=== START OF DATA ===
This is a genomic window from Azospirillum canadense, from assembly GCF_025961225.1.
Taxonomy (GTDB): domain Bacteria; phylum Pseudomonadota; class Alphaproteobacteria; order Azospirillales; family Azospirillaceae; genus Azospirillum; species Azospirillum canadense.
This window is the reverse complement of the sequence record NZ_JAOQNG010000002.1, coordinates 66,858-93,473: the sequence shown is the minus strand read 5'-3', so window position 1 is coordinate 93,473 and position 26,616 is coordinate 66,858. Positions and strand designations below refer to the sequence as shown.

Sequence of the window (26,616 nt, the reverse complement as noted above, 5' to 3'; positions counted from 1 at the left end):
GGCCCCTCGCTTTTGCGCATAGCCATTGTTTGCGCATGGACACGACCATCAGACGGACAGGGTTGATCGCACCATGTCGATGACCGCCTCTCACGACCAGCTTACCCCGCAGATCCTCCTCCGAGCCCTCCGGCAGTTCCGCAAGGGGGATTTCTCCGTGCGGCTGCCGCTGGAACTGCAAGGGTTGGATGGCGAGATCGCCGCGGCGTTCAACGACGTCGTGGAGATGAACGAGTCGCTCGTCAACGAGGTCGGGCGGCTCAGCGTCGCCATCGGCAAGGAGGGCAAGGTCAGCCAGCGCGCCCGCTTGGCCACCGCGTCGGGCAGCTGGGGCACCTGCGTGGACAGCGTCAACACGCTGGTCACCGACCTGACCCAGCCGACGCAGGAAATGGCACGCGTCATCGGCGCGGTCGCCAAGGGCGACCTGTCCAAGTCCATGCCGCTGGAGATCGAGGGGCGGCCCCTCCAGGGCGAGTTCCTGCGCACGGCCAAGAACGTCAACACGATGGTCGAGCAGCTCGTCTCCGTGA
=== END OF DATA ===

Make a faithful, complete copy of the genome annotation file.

This is a genomic window from Azospirillum canadense, from assembly GCF_025961225.1.
Taxonomy (GTDB): domain Bacteria; phylum Pseudomonadota; class Alphaproteobacteria; order Azospirillales; family Azospirillaceae; genus Azospirillum; species Azospirillum canadense.
This window is the reverse complement of the sequence record NZ_JAOQNG010000002.1, coordinates 66,858-93,473: the sequence shown is the minus strand read 5'-3', so window position 1 is coordinate 93,473 and position 26,616 is coordinate 66,858. Positions and strand designations below refer to the sequence as shown.

Sequence of the window (26,616 nt, the reverse complement as noted above, 5' to 3'; positions counted from 1 at the left end):
GGCCCCTCGCTTTTGCGCATAGCCATTGTTTGCGCATGGACACGACCATCAGACGGACAGGGTTGATCGCACCATGTCGATGACCGCCTCTCACGACCAGCTTACCCCGCAGATCCTCCTCCGAGCCCTCCGGCAGTTCCGCAAGGGGGATTTCTCCGTGCGGCTGCCGCTGGAACTGCAAGGGTTGGATGGCGAGATCGCCGCGGCGTTCAACGACGTCGTGGAGATGAACGAGTCGCTCGTCAACGAGGTCGGGCGGCTCAGCGTCGCCATCGGCAAGGAGGGCAAGGTCAGCCAGCGCGCCCGCTTGGCCACCGCGTCGGGCAGCTGGGGCACCTGCGTGGACAGCGTCAACACGCTGGTCACCGACCTGACCCAGCCGACGCAGGAAATGGCACGCGTCATCGGCGCGGTCGCCAAGGGCGACCTGTCCAAGTCCATGCCGCTGGAGATCGAGGGGCGGCCCCTCCAGGGCGAGTTCCTGCGCACGGCCAAGAACGTCAACACGATGGTCGAGCAGCTCGTCTCCGTGA